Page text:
3.02.7=0.3
s=0.4
b=0.05
a=0.05
b
a
Mean H0mean=2.7
Mean HAmean=3.0
Required Sample Size n=25
= probability reject H0 when it is true
= probability reject HA when it is true
Power = 1 = prob to accept HA when true
Difference
to detectSample size
1 day833
2 days210
3 days94
H0: mean =7.14
R
A
Diff =1 day, n = 833
A
Diff =2 days, n = 210
R
R
A
Diff =3 days, n = 94
Sample Mean
3
4
5
6
7
R
A
H0: mean = 7.14
HA: mean < 7.14
Accept H0!
Improvement did not reduce cycle time
Reject H0!
Improvement reduced cycle time
a =0.05, Power=0.95, s =8
Large sample sizes give better discrimination for small and costly changes
Case 2
Cross Selling ratio
Before promotion campaign
After promotion campaign
Case 3
Crossselling ratio Northern region
Crossselling ratioSouthern region
Previously we saw that
This section covers
Two Sample questions
Is there are difference in average CrossSelling between regions NY/PA/FL and Rochester?
Does the average time from application received to decision depend on whether the application is received complete?
Does the average time from application to decision depend on customer type (2 categories)
Matched Pairs question
Does the new promotion campaign affect CrossSelling at branches? Compare CrossSelling at branches before aand after the promotion campaign.
Match pairs whenever you can, Two Sample if you must!
B
A
B
A
B
A
B
A
B
A
B
A
B
A
B
A
B
A
B
A
B
A
B
A
B
A
B
A
B
A
15 branches with Cross Selling ratio recorded before (B) and 2 months After (A) pilot program to increase CrossSelling was introduced. Each branch is compared with itself, after versus before
2
2
2
2
2
2
2
2
2
2
2
2
2
2
2
2
2
2
2
2
2
2
2
2
2
2
2
1
1
1
1
1
1
1
1
1
1
1
1
1
1
1
1
1
1
1
1
1
1
1
1
1
1
1
1
1
1
1
1
32 observations from Group 1
27 observations from Group 2
n1=32
n2=27
Samples are taken from different processes or populations
Two Sample designs are highly versatile for comparing two alternatives
One Sample comparisons
Two Sample comparisons
Matched Pairs comparisons
Compare sample results with external standard
Compare results samples from two different groups
Direct comparison of sample at different times, etc.
Always possible, if sample can be taken
Usually possible, but with restrictions
Not always possible
Longterm average and sample results may have been collected under different conditions
Sampling of two different groups is source of variability
Sampling variability virtually eliminated due to direct comparison
One group (longterm average, benchmark) is not sampled at all
Sample size in two groups may differ
Pairs of observations require One Sample size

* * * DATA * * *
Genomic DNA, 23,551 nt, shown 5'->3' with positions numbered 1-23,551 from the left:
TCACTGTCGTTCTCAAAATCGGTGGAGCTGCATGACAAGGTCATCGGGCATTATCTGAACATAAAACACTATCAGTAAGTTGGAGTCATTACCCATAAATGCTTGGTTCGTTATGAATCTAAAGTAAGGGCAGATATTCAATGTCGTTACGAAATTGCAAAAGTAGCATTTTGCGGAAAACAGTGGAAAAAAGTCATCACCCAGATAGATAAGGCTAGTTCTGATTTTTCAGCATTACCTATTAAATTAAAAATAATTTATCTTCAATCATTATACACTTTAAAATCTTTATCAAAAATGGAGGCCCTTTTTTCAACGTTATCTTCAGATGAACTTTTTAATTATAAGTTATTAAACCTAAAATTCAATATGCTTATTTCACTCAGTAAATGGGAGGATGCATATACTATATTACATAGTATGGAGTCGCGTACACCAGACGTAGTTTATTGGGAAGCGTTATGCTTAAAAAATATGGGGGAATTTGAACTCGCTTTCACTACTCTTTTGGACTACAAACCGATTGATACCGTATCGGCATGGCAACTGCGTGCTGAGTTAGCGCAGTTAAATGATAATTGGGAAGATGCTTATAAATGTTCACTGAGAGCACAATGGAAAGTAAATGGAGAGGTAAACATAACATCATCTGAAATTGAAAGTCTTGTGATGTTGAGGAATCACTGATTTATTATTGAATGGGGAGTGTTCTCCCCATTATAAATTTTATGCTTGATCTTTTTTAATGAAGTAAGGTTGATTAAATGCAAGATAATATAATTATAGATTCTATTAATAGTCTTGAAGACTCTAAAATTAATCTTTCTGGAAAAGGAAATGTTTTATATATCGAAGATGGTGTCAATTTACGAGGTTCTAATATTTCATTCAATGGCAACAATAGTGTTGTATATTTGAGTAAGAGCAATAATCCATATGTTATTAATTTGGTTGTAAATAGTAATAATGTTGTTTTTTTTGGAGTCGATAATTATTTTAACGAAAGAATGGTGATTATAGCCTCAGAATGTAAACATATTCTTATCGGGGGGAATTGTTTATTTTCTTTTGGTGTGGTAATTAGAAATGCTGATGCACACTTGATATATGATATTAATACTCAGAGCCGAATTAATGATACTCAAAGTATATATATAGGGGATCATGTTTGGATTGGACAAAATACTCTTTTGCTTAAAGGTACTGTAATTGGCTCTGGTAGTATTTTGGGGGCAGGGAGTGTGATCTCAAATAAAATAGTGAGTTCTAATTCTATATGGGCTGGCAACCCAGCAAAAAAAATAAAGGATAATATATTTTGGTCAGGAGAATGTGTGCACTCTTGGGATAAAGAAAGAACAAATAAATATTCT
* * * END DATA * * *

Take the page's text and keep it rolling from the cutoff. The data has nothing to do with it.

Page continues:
Use when resources are limited or when one needs to compare to standard
Use when needed
Use whenever possible
Two Sample
Comparison based on different sampling units (8 branches, 4 with and 4 without pilot)
Not a direct comparison
Matched pair
Comparison based on same sampling units (4 branches before and after pilot)
Direct comparison is very sensitive
Branch A
2.9
3.0
Branch A with pilot
3.0
Branch B
2.5
2.65
Branch B with pilot
2.65
Branch C
2.8
2.85
Branch C with pilot
2.85
Branch D
3.2
3.25
Branch D with pilot
3.25
Branch E without pilot
2.9
Branch F without pilot
2.5
Branch G without pilot
2.8
Branch H without pilot
3.2
Crossselling with and without pilot program: Does the pilot program increase CrossSelling? Is the difference between with pilot and without pilot >0!
Branch
XSell
Branch
XSell before pilot
XSell after pilot
Two Sample results of SimTwoSamXsell.JMP
Matched pair results of SimPairedXsell.JMP
Mean difference = 0.0875
8 branches
pvalue: Prob>t = 0.3322 > a=0.05
Accept Null Hypothesis. Conclude that the pilot did not change CrossSelling
The 95% confidence interval for the mean difference is from 0.55 to 0.38
Mean Difference = 0.0875
4 branches
pvalue: Prob>t = 0.0177 < a=0.05
Reject Null Hypothesis. Conclude that the pilot significantly changed CrossSelling
The 95% confidence interval for the mean difference is from 0.0113 to .1637
Step 1: Compare CrossSelling of each branch with itself
Crossselling in a branch
before promotion
Crossselling in a branch
after promotion
Difference in CrossSellingafter – before is of interest
Step 2:
analyse the differences
Nonzero differences indicate change, impact, etc
Zero difference implies no change
Pairs 15 cross sell.JMP
Did Pilot program increase CrossSelling?
+0.05
+0. 025
0.00
0.025
0.08
Observed
Difference
0.06
0.024
0.04
Difference
0.02
H0
0.00
0.02
0.04
1
2
3
4
5
6
7
8
9
10
11
12
13
14
15
Branch
Did Pilot program increase CrossSelling?
Average difference of Cross Selling ratio is 0.024. Is this significantly different from a zero difference?
12 out of 15 differences are positive, indicating higher Cross Selling ratio after promotion. However, is this significant overall?
Mean differences based on 15 (before, after) pilot pairs is 0.02409
This difference is statistically very significant (p=0.0005 < a=0.05)
The difference is small enough to make one wonder whether the pilot program is worth extending to the other branches
The 95% Confidence Interval for the mean difference is:
Lower95% = 0.011 < actual mean difference < Upper95% = 0.037
Need to evaluate proper course of action
Small difference, but statistically significant!
But does it really matter?
Did pilot program significantly increase CrossSelling? Yes!
Check table output for deciding on H0 or HA
Graphical output is interesting, but can be ignored at first cut